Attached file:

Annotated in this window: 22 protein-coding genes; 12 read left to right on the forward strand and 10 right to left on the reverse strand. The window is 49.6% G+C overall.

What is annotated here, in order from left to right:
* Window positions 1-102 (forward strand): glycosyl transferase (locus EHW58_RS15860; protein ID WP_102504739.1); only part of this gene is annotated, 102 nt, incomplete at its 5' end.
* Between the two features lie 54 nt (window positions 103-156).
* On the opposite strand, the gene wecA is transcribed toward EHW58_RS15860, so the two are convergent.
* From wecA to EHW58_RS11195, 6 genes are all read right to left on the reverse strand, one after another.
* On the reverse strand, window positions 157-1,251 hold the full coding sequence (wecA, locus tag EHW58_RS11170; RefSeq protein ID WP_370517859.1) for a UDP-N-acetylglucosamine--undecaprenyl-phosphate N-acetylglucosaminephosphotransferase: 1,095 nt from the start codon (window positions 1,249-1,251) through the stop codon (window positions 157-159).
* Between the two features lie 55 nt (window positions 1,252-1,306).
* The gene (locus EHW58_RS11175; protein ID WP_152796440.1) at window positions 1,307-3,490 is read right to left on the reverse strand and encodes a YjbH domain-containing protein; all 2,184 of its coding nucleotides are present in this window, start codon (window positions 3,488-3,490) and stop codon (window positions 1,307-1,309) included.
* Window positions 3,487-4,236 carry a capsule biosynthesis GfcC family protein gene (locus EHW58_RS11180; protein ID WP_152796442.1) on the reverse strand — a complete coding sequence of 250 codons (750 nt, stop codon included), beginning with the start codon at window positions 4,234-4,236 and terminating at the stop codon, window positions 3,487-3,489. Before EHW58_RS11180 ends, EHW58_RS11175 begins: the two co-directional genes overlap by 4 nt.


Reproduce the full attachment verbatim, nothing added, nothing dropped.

Annotated in this window: 22 protein-coding genes; 12 read left to right on the forward strand and 10 right to left on the reverse strand. The window is 49.6% G+C overall.

What is annotated here, in order from left to right:
* Window positions 1-102 (forward strand): glycosyl transferase (locus EHW58_RS15860; protein ID WP_102504739.1); only part of this gene is annotated, 102 nt, incomplete at its 5' end.
* Between the two features lie 54 nt (window positions 103-156).
* On the opposite strand, the gene wecA is transcribed toward EHW58_RS15860, so the two are convergent.
* From wecA to EHW58_RS11195, 6 genes are all read right to left on the reverse strand, one after another.
* On the reverse strand, window positions 157-1,251 hold the full coding sequence (wecA, locus tag EHW58_RS11170; RefSeq protein ID WP_370517859.1) for a UDP-N-acetylglucosamine--undecaprenyl-phosphate N-acetylglucosaminephosphotransferase: 1,095 nt from the start codon (window positions 1,249-1,251) through the stop codon (window positions 157-159).
* Between the two features lie 55 nt (window positions 1,252-1,306).
* The gene (locus EHW58_RS11175; protein ID WP_152796440.1) at window positions 1,307-3,490 is read right to left on the reverse strand and encodes a YjbH domain-containing protein; all 2,184 of its coding nucleotides are present in this window, start codon (window positions 3,488-3,490) and stop codon (window positions 1,307-1,309) included.
* Window positions 3,487-4,236 carry a capsule biosynthesis GfcC family protein gene (locus EHW58_RS11180; protein ID WP_152796442.1) on the reverse strand — a complete coding sequence of 250 codons (750 nt, stop codon included), beginning with the start codon at window positions 4,234-4,236 and terminating at the stop codon, window positions 3,487-3,489. Before EHW58_RS11180 ends, EHW58_RS11175 begins: the two co-directional genes overlap by 4 nt.